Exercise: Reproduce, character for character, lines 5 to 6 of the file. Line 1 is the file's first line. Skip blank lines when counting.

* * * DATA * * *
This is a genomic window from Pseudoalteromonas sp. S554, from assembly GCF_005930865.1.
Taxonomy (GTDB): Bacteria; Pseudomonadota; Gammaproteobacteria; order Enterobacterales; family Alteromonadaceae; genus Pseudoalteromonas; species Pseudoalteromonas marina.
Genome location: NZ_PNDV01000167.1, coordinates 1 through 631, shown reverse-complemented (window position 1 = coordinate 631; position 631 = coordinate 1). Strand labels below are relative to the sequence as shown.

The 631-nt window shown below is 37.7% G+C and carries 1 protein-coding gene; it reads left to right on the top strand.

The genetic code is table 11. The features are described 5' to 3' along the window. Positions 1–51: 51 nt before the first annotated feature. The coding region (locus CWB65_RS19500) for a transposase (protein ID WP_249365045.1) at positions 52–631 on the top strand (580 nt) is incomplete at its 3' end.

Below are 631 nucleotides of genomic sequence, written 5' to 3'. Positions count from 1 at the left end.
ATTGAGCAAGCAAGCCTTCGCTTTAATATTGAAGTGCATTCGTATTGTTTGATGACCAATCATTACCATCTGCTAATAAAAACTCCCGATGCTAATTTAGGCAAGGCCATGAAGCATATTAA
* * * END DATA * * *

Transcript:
The genetic code is table 11. The features are described 5' to 3' along the window. Positions 1–51: 51 nt before the first annotated feature. The coding region (locus CWB65_RS19500) for a transposase (protein ID WP_249365045.1) at positions 52–631 on the top strand (580 nt) is incomplete at its 3' end.

Below are 631 nucleotides of genomic sequence, written 5' to 3'. Positions count from 1 at the left end.